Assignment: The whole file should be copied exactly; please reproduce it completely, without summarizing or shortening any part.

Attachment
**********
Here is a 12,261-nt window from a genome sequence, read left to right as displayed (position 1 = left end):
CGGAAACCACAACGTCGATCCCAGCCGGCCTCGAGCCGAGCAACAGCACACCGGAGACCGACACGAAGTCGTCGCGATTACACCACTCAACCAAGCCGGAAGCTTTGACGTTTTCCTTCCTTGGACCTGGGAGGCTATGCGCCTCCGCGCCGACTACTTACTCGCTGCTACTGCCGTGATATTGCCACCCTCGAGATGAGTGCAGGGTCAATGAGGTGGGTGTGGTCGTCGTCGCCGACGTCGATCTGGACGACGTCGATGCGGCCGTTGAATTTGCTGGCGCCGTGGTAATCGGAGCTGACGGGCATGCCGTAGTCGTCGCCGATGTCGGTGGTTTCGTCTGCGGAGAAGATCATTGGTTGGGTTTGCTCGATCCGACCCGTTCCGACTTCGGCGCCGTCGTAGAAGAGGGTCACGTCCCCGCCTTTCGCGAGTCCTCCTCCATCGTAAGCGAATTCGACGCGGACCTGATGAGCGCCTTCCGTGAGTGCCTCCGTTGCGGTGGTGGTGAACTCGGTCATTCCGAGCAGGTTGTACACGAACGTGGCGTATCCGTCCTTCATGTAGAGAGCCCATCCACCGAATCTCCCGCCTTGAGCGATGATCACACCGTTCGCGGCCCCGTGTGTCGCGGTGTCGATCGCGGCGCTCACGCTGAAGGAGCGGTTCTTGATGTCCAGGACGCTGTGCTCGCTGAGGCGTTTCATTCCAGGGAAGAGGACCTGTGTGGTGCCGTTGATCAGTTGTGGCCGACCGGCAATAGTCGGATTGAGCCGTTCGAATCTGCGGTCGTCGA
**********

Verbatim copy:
Here is a 12,261-nt window from a genome sequence, read left to right as displayed (position 1 = left end):
CGGAAACCACAACGTCGATCCCAGCCGGCCTCGAGCCGAGCAACAGCACACCGGAGACCGACACGAAGTCGTCGCGATTACACCACTCAACCAAGCCGGAAGCTTTGACGTTTTCCTTCCTTGGACCTGGGAGGCTATGCGCCTCCGCGCCGACTACTTACTCGCTGCTACTGCCGTGATATTGCCACCCTCGAGATGAGTGCAGGGTCAATGAGGTGGGTGTGGTCGTCGTCGCCGACGTCGATCTGGACGACGTCGATGCGGCCGTTGAATTTGCTGGCGCCGTGGTAATCGGAGCTGACGGGCATGCCGTAGTCGTCGCCGATGTCGGTGGTTTCGTCTGCGGAGAAGATCATTGGTTGGGTTTGCTCGATCCGACCCGTTCCGACTTCGGCGCCGTCGTAGAAGAGGGTCACGTCCCCGCCTTTCGCGAGTCCTCCTCCATCGTAAGCGAATTCGACGCGGACCTGATGAGCGCCTTCCGTGAGTGCCTCCGTTGCGGTGGTGGTGAACTCGGTCATTCCGAGCAGGTTGTACACGAACGTGGCGTATCCGTCCTTCATGTAGAGAGCCCATCCACCGAATCTCCCGCCTTGAGCGATGATCACACCGTTCGCGGCCCCGTGTGTCGCGGTGTCGATCGCGGCGCTCACGCTGAAGGAGCGGTTCTTGATGTCCAGGACGCTGTGCTCGCTGAGGCGTTTCATTCCAGGGAAGAGGACCTGTGTGGTGCCGTTGATCAGTTGTGGCCGACCGGCAATAGTCGGATTGAGCCGTTCGAATCTGCGGTCGTCGA